Completion of the certificate program will provide graduate students with a working knowledge of the depth and breadth of the professional field of environmental education and interpretation. Moreover, it will prepare them for a job market demanding innovative and creative approaches for incorporating environmental education and interpretation in natural resource management agencies, in both formal (K-12 school-based) and nonformal (youth, community, and outdoor) education programs, in nonprofit organizations, and in the for-profit commercial sector. Although professionals working in natural resources and environmental education may work in a wide range of settings, they share one objective: to help people appreciate and understand the relationship between humans and the natural world around them. Thus, the value of the NREE Certificate Program goes far beyond more traditional approaches associated with education-oriented certificate programs.

Certificate

Students who complete the program receive a certificate in Natural Resources and Environmental Education. Notification of this certificate appears on the student’s transcript.

Admission Requirements

To apply for admittance into the NREE Interdisciplinary Graduate Certificate Program, a graduate student must: (1) be accepted by the School of Graduate Studies at Utah State University for graduate study (current or provisional), (2) complete an NREE Interdisciplinary Graduate Certificate Program Application, and (3) submit a resume with references, along with a narrative describing personal interest in completing the NREE Certificate Program with respect to his or her professional goals. The NREE Program Director reviews the application and makes a recommendation for admittance into the certificate program, if appropriate, to the NREE Certificate Advisory Committee.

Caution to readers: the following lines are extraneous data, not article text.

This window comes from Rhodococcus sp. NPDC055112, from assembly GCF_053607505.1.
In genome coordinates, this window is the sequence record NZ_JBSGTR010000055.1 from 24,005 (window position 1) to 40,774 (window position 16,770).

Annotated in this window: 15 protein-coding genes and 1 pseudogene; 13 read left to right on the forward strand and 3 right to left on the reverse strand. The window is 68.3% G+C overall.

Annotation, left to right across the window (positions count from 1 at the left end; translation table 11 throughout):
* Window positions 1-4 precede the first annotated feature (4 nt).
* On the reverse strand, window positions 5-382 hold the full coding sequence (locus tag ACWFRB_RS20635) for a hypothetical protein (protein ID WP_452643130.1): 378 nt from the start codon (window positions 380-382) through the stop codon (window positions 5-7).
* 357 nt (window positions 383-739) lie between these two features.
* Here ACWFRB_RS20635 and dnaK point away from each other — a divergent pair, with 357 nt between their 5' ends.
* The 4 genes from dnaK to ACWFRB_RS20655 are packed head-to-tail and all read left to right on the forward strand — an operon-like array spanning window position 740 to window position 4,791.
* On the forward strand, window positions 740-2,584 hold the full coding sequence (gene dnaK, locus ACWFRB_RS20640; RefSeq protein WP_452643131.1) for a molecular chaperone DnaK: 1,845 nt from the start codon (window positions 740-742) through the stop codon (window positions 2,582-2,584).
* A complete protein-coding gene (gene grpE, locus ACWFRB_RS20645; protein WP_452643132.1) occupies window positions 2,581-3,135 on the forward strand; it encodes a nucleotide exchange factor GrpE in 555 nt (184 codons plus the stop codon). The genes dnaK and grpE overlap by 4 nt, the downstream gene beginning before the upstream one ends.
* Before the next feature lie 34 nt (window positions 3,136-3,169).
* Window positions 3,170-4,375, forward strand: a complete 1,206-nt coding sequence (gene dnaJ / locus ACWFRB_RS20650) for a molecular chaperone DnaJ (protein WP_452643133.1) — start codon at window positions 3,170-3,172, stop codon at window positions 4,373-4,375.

Student Advisement

An NREE Certificate Advisory Committee, comprised of the NREE Program Director, NREE Program Associate, and two NREE-affiliated faculty from participating departments and colleges, will assist in reviewing graduate student applications for admission into the certificate program, identifying major advisors, identifying funding opportunities, recommending courses to meet the NREE Certificate requirements, and advising graduate students. Graduate students accepted into the NREE Certificate Program will work with their major faculty advisor, as well as with the NREE Certificate Advisory Committee, to support them in understanding and meeting the requirements of the NREE Graduate Certificate Program.

Course Requirements